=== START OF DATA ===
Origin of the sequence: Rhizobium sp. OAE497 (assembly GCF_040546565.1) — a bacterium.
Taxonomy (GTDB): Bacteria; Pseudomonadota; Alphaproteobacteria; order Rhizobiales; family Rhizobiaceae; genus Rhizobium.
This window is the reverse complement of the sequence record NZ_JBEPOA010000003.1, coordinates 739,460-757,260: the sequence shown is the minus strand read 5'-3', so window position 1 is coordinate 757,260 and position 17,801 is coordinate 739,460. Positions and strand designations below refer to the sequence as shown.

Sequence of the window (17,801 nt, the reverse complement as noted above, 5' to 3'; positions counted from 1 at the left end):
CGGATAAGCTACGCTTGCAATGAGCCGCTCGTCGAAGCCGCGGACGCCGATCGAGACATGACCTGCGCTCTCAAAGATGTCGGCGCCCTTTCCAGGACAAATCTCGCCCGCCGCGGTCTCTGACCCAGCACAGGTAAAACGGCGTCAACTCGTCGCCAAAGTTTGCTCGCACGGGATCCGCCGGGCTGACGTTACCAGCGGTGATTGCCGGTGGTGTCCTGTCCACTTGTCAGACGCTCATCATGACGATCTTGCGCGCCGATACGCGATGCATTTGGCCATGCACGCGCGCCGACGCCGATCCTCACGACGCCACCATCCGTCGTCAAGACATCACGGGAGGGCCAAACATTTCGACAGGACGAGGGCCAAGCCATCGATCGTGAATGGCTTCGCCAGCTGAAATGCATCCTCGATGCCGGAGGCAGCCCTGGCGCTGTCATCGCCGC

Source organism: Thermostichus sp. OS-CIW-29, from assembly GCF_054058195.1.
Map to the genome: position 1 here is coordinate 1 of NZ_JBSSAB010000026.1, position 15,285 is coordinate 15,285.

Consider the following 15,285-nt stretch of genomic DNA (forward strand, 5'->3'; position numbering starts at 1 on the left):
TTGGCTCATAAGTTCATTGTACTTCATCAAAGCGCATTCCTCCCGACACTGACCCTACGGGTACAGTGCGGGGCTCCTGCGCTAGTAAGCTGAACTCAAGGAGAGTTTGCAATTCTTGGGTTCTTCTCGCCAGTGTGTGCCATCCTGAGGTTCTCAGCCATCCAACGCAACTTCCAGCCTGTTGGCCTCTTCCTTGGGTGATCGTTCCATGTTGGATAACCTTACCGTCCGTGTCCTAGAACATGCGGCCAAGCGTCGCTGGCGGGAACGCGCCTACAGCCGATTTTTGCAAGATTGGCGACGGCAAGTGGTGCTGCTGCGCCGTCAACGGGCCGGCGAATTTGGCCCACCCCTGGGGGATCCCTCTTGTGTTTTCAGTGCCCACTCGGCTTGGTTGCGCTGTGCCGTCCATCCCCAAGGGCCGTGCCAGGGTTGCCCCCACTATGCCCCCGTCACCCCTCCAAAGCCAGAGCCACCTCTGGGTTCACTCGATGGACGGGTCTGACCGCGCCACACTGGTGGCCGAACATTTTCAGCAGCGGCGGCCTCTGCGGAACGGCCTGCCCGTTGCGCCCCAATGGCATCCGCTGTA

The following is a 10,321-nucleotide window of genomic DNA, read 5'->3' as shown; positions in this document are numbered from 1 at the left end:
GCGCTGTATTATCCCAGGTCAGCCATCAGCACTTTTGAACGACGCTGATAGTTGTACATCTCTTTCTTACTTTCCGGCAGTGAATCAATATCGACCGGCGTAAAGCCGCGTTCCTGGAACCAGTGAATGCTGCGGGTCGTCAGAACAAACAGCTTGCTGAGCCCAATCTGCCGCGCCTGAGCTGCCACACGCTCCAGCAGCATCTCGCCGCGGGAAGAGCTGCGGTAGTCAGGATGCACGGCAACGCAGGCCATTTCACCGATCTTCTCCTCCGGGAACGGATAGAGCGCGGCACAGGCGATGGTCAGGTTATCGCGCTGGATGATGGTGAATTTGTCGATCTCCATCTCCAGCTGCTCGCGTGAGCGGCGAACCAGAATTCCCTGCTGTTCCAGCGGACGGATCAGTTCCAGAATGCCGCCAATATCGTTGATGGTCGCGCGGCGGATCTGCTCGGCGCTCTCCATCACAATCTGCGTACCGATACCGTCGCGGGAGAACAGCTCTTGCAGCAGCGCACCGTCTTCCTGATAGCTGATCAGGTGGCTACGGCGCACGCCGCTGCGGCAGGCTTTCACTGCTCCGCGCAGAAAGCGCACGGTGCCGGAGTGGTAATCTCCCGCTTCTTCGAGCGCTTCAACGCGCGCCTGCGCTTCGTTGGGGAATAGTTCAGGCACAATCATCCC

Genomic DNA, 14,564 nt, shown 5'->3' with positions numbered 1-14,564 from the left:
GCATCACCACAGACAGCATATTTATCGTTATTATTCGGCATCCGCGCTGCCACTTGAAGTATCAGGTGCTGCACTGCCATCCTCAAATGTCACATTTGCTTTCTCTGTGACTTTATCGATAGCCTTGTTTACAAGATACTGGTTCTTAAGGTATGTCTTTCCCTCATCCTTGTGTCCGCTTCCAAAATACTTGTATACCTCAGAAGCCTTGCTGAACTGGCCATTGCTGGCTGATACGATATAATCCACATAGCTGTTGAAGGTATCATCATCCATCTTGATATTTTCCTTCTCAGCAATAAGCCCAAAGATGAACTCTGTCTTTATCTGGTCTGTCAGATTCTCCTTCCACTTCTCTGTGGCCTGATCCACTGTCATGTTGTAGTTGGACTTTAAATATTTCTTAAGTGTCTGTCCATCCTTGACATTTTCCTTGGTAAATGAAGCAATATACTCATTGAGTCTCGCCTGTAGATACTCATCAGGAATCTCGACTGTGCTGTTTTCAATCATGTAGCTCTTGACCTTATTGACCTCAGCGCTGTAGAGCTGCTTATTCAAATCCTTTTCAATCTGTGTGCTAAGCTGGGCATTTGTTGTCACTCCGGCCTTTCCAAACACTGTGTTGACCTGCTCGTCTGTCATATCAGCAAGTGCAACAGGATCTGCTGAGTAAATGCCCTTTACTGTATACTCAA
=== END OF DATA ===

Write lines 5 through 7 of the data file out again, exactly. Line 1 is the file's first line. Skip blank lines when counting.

CGGATAAGCTACGCTTGCAATGAGCCGCTCGTCGAAGCCGCGGACGCCGATCGAGACATGACCTGCGCTCTCAAAGATGTCGGCGCCCTTTCCAGGACAAATCTCGCCCGCCGCGGTCTCTGACCCAGCACAGGTAAAACGGCGTCAACTCGTCGCCAAAGTTTGCTCGCACGGGATCCGCCGGGCTGACGTTACCAGCGGTGATTGCCGGTGGTGTCCTGTCCACTTGTCAGACGCTCATCATGACGATCTTGCGCGCCGATACGCGATGCATTTGGCCATGCACGCGCGCCGACGCCGATCCTCACGACGCCACCATCCGTCGTCAAGACATCACGGGAGGGCCAAACATTTCGACAGGACGAGGGCCAAGCCATCGATCGTGAATGGCTTCGCCAGCTGAAATGCATCCTCGATGCCGGAGGCAGCCCTGGCGCTGTCATCGCCGC

Source organism: Thermostichus sp. OS-CIW-29, from assembly GCF_054058195.1.
Map to the genome: position 1 here is coordinate 1 of NZ_JBSSAB010000026.1, position 15,285 is coordinate 15,285.